1,000 Coils of Fear
Olivia Wenzel’s strange and unsettling debut completely captures the zeitgeist, tackling all the most pressing topics of our age: race, politics, feminism, motherhood, sex, history, global terrorism, nationality, love and death.
1,000 Coils of Fear is an international novel that flits between East and West Germany, New York, North Carolina, Vietnam and North Africa. The main character is the unnamed female narrator. But there is another character whose absence haunts every sentence of the novel: the narrator’s dead twin brother, who jumped in front of a train when they were seventeen years old. The novel’s other principal characters are the narrator’s ex-punk mother (with whom she has a dysfunctional and now almost non-existent relationship); her bourgeois East German grandmother, who may be not quite as she seems; her absent Angolan father; her friend Kim, with whom she once had a sexual relationship; and her unborn child.
The novel shifts from an interview-style – where sometimes the narrator appears to be both interviewer and interviewee – to a first-person narrative and then back again. Some of the events are told in real time, while others are told as flashbacks, or as related to psychotherapists. Throughout the novel, the narrator attempts to come to terms with her past and present experiences as a bereaved, mixed-race, East German bisexual woman and mother-to-be, as well as to escape from the ‘thousand coils of fear’ that threaten to destroy her life.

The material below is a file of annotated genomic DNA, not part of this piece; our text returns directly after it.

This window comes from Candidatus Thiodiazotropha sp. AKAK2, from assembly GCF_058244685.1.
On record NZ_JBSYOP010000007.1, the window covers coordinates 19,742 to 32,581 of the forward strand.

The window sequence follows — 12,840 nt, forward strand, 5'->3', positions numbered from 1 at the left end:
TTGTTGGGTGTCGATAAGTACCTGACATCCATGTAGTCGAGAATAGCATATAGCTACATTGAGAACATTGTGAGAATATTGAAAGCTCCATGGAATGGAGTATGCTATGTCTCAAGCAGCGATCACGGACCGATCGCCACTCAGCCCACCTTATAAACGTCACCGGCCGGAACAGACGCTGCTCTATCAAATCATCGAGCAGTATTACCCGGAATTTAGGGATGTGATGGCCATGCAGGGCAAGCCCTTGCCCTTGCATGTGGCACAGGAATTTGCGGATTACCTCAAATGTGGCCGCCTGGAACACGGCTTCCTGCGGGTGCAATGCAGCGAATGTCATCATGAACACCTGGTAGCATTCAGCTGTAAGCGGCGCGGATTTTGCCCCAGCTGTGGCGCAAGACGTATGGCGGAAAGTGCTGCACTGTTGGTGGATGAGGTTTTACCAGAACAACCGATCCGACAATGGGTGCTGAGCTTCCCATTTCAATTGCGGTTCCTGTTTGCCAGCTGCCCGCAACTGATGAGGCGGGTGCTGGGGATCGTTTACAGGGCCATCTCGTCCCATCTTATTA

The novel focuses on key episodes in the narrator’s life, such as her being the only black person at the theatre; being terrified by Neo-Nazis while at a lake in Brandenburg; discovering that her German ID trumps her skin colour, where thugs are concerned; witnessing a stabbing; watching Trump’s victory on television while in bed with a stranger in New York; holding her brother’s lifeless body; and her uncle telling her he loves her. However, it also focuses on key moments in her inner life of terror: being caught in an explosion; dying; her unborn baby dying; conversations with her mother.
1,000 Coils of Fear is a highly original work, both stylistically and for its content. Olivia Wenzel has summarised her debut novel in three sentences, which speak for themselves: ‘Black, Emergency, White, GDR, call-and-response. Photos, station platforms and bananas. Aeroplanes, vending machines, uterus.’ Wenzel’s exceptional writing is powerfully poetic and full of surprises.